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IJSTR >> Volume 5 - Issue 5, May 2016 Edition



International Journal of Scientific & Technology Research  
International Journal of Scientific & Technology Research

Website: http://www.ijstr.org

ISSN 2277-8616



Type ii Diabetes Mellitus Related Foot Problems And Knowledge, Practices Related To Foot Care Among Type ii Diabetes Mellitus Patients Who Attend To Diabetes Clinics In General Hospital Kurunegala

[Full Text]

 

AUTHOR(S)

Dr. I. P. Wickramasinghe, Dr. T. L. S. S. Siritunga

 

KEYWORDS

Type ii, Diabetes, Foot, Care, Knowledge, Practice

 

ABSTRACT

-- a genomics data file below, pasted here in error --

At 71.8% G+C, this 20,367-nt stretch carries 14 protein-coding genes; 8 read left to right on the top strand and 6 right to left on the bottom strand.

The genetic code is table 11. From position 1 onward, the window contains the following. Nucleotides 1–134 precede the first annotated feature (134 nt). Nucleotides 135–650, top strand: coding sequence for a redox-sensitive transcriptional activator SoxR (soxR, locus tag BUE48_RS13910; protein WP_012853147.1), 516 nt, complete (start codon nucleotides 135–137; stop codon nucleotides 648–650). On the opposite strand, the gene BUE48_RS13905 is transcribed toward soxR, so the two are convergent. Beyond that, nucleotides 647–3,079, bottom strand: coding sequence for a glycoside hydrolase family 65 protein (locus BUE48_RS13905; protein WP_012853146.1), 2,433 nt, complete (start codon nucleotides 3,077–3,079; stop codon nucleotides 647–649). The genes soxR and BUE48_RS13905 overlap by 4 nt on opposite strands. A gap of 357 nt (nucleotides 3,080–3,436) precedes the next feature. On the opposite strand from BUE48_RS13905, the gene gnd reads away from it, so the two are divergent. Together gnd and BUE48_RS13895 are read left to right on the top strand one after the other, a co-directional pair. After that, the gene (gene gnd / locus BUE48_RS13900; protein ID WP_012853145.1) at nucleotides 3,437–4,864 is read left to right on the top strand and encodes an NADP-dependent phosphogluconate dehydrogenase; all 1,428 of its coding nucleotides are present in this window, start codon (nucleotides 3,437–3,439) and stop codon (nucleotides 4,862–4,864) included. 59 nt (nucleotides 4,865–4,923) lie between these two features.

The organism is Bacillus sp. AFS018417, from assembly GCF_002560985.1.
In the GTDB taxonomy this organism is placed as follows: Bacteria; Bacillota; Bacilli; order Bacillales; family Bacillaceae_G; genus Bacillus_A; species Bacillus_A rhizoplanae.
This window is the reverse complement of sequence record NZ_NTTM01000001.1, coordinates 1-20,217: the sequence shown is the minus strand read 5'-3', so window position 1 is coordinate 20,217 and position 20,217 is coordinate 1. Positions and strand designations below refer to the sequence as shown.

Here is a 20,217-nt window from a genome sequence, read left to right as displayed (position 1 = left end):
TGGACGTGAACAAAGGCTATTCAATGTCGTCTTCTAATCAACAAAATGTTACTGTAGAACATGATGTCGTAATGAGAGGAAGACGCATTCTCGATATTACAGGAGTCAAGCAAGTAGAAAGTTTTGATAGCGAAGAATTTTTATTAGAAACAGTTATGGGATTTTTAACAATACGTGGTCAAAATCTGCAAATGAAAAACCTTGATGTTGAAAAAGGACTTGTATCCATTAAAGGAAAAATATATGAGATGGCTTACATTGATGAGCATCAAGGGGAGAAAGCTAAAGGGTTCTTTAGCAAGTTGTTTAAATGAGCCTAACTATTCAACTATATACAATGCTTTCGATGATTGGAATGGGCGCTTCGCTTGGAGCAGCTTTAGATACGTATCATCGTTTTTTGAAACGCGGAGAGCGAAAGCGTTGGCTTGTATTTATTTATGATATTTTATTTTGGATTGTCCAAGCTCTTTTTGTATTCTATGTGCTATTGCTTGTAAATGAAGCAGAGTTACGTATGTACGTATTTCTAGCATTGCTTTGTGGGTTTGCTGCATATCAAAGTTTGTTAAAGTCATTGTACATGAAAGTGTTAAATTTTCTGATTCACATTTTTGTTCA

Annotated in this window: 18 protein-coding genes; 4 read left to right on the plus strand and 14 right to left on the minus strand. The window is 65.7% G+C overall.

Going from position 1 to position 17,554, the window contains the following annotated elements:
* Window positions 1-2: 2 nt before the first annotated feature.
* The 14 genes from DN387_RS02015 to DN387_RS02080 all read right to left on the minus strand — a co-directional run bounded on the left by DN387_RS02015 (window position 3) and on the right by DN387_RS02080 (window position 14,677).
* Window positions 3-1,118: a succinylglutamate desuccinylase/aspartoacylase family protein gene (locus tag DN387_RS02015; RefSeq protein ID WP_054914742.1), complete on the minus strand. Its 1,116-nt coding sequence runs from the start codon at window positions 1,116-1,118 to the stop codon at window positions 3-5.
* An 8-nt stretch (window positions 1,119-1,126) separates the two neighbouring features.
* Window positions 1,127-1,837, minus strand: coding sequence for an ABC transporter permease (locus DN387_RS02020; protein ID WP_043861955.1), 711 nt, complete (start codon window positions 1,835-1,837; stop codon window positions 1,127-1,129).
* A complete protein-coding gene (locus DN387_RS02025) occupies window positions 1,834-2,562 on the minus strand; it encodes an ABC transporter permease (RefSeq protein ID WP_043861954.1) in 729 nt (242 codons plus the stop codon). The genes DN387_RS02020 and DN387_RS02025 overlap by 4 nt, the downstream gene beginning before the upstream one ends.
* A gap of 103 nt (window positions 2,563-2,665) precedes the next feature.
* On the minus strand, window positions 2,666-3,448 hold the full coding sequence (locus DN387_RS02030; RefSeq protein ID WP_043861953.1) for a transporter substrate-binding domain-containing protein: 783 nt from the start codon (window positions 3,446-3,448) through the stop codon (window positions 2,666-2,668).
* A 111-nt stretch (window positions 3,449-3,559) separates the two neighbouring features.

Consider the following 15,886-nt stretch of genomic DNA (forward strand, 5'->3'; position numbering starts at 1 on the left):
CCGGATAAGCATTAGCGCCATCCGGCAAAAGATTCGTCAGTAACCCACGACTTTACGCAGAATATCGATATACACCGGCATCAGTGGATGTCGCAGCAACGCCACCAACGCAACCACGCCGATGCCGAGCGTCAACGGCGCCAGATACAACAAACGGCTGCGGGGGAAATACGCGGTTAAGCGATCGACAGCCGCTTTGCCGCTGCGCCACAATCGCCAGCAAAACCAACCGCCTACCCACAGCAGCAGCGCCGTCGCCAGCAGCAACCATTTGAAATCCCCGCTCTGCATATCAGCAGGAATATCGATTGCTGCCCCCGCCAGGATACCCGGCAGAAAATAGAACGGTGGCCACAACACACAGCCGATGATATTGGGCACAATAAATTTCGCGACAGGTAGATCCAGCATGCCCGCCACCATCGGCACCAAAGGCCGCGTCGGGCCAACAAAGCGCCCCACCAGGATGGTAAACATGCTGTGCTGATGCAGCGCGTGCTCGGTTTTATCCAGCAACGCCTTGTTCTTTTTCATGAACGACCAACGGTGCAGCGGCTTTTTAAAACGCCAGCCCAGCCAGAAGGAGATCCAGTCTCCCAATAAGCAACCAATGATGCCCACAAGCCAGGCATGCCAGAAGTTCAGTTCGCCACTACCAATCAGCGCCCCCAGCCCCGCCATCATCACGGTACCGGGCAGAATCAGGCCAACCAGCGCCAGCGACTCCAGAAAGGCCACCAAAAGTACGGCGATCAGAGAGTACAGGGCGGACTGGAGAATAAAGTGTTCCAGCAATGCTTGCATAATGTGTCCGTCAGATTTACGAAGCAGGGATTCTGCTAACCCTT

Introduction: Diabetic foot problems account for many hospital admissions and if they are not treated properly can lead to life threatening amputations. Moreover they are preventable by self-care practices, early diagnosis and proper management. Therefore, patient’s knowledge and practice regarding foot care remains a mainstay of management. Objective: To describe the level of knowledge and practice of foot care among patients with Type ii diabetes. Methodology: A group of Patients having diagnosed with Type Ll diabetes (N=384) were selected from diabetic clinics of General Hospital Kurunegala for this descriptive cross sectional study. Data were collected by interviewer administered questionnaire and check list. Patient’s knowledge and practice on diabetic foot care were inquired. A scoring system ranging from 0-36 was utilized to analyze the responses given for level of knowledge and practice. Results: Mean age was 58.2 years (SD ±10) and male to female ratio was 1:3. Diabetes was diagnosed >11 years among 37.8%. Majority (72%) of study sample have not undergone foot examination at the clinic during previous year. 74.4% had diabetes related foot problems. There were 72.4% presented with neuropathic signs and symptoms and 27.6% presented with ischemic signs and symptoms. Regarding foot care knowledge, the mean score was 14.6, 42% had scored above >50% of total knowledge score. Regarding foot care practices, the mean score was 12.5, 89.8% participants had scored <50% of total practice score. A Statistically significant association exists between the foot care knowledge and practice scores (p<0.05, χ2= 15.9). Conclusion: According to results, knowledge on diabetic foot care was not up to the standard; however their practices of foot care were further unsatisfactory. Therefore patient education on self-care management of foot should be incorporated into the routine care of patients with diabetes both in the clinic and in the community. Examination of foot by clinic team, counseling, providing information and education during clinic sessions would help to improve this situation.

 

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